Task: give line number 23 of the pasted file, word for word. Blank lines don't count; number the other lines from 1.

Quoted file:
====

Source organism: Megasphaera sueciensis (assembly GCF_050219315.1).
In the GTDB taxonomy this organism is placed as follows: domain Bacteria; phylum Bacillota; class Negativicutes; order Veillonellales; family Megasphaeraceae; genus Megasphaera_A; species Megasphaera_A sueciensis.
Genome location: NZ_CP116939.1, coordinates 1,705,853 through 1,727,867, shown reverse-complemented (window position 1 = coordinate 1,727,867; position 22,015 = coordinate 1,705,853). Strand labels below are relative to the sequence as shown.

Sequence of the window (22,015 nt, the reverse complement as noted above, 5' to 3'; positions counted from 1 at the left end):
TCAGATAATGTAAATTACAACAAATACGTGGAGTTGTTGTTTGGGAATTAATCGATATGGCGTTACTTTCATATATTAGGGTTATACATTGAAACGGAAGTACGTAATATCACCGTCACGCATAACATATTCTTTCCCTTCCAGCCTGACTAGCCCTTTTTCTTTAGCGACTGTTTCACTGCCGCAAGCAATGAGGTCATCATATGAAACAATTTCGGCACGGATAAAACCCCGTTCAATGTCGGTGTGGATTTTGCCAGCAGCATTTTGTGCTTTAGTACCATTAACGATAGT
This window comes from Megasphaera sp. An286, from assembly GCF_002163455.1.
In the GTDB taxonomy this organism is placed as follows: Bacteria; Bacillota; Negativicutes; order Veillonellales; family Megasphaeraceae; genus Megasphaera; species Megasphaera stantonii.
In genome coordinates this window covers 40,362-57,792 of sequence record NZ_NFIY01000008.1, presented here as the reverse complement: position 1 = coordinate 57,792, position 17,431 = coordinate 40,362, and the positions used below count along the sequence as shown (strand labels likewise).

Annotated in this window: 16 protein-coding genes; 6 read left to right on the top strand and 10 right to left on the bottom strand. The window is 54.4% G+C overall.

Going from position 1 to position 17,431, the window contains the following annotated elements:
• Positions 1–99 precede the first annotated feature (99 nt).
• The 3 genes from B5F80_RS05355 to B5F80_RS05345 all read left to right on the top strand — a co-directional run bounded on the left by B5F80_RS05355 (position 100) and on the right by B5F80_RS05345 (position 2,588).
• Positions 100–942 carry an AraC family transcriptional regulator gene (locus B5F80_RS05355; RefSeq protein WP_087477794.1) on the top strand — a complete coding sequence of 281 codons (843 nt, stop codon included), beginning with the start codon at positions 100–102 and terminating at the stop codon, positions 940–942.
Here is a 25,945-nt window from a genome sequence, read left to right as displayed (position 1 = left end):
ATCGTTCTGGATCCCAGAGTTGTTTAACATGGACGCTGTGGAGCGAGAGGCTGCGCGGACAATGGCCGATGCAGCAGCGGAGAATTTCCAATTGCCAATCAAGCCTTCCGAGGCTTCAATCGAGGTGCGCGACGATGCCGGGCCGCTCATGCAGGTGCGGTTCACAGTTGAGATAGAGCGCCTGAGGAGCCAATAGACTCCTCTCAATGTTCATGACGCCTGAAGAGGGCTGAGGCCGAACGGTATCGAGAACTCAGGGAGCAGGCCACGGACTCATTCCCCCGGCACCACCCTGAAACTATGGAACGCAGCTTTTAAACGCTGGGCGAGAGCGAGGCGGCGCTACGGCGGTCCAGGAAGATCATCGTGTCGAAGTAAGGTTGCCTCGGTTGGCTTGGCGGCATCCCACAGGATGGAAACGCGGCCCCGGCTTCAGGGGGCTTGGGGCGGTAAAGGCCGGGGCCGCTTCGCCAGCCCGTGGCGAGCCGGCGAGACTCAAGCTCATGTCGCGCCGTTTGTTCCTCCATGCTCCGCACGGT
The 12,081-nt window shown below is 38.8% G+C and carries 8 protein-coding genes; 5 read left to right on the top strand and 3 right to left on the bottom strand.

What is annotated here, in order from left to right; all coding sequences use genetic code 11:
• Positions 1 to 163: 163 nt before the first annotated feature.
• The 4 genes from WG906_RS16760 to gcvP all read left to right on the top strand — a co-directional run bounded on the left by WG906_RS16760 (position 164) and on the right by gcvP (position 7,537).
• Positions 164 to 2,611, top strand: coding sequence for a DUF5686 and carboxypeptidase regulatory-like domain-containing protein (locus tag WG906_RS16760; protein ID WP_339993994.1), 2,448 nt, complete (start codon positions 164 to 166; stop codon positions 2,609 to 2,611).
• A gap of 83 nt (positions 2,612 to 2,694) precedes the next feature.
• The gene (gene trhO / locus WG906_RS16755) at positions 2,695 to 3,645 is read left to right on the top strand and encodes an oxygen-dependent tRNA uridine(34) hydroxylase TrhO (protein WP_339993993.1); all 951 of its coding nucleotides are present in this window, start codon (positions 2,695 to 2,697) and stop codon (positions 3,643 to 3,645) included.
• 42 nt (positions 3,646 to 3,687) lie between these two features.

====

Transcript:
• 42 nt (positions 3,646 to 3,687) lie between these two features.